In the early days of the crisis, the governor granted Illinois nursing homes and hospitals civil immunity for most malpractice, even for deaths that have nothing to do with the coronavirus.
When it comes to pandemic planning, is the mayor responsive and collaborative, or dismissive and combative? It depends on whom you ask.
Maybe she was the most qualified candidate in the clerk of the Circuit Court race. Or maybe she had the best name.
What to expect when you’re expecting to vote
The Ed Burke question: If the city’s going to waste millions on downtown TIF deals, why shouldn’t he get a little piece of that pie?
What’s going on in the City Council? Still hard to say!
Seymour Hersh on the challenge of quoting people who have something to say but don’t want to publicly say it
Lyons’s mayor, son of the former town boss who went to prison, is building clout in the western suburbs amid claims of cozy deals, including the purchase of his own house.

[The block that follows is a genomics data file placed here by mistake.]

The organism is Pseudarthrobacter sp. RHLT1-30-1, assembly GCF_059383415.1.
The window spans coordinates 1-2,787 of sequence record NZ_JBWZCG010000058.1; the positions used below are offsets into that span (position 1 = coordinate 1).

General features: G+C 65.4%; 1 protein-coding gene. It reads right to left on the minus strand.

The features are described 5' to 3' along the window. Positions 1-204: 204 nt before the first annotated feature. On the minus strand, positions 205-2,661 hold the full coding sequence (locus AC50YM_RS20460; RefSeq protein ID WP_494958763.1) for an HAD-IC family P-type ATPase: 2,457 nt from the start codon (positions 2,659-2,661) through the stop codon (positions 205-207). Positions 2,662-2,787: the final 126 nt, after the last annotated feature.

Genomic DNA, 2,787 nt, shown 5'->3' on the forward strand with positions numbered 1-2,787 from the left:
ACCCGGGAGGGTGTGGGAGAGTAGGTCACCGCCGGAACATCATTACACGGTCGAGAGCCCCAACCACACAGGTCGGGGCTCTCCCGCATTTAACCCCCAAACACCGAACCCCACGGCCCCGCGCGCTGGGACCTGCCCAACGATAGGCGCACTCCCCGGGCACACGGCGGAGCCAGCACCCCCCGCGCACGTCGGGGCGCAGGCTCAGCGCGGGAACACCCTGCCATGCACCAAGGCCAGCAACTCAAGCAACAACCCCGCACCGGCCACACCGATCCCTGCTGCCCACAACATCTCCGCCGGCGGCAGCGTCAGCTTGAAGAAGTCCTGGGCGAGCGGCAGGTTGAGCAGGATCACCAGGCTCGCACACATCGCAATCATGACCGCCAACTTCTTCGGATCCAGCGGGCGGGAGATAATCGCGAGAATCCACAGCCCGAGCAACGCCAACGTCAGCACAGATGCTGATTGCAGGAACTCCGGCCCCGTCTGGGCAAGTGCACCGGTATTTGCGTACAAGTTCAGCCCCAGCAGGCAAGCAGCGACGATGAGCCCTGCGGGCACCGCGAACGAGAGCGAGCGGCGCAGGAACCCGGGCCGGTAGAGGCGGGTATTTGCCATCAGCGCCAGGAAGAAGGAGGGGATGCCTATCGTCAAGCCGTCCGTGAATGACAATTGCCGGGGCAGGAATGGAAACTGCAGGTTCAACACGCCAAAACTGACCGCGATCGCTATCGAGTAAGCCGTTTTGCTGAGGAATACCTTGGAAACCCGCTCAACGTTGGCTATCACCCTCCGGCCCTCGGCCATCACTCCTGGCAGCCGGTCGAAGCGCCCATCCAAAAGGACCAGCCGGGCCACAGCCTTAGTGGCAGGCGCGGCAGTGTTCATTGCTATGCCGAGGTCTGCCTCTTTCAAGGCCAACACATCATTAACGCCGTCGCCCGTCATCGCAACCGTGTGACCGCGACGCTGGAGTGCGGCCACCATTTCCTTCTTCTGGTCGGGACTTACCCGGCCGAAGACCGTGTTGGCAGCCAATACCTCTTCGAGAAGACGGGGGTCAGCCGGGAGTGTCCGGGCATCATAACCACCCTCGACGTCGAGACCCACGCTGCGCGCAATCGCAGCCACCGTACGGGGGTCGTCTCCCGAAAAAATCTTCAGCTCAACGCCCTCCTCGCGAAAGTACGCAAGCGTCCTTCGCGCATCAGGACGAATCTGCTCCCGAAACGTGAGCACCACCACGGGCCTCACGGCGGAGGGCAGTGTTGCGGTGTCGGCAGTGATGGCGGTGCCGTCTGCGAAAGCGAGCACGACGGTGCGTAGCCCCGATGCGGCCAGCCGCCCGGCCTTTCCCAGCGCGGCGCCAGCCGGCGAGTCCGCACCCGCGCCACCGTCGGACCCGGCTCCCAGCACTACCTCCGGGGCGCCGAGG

Mayor Lightfoot vows to change the city from the ways of Rahm.
If corporate Chicago wants money for One Central, it should drop its fight against Pritzker’s Fair Tax initiative.
In the final days of his re-election fight, Alderman James Cappleman tries to sweeten the deal for voters.
A timeline of historic moments in LGBTQ elected history in the Chicago area.
For the first time in decades, Chicago has a say in who its treasurer will be. But what the hell does the treasurer even do?
Runoff season is here, and Chicago may further freshen up the City Council.
Change is in the air like never before.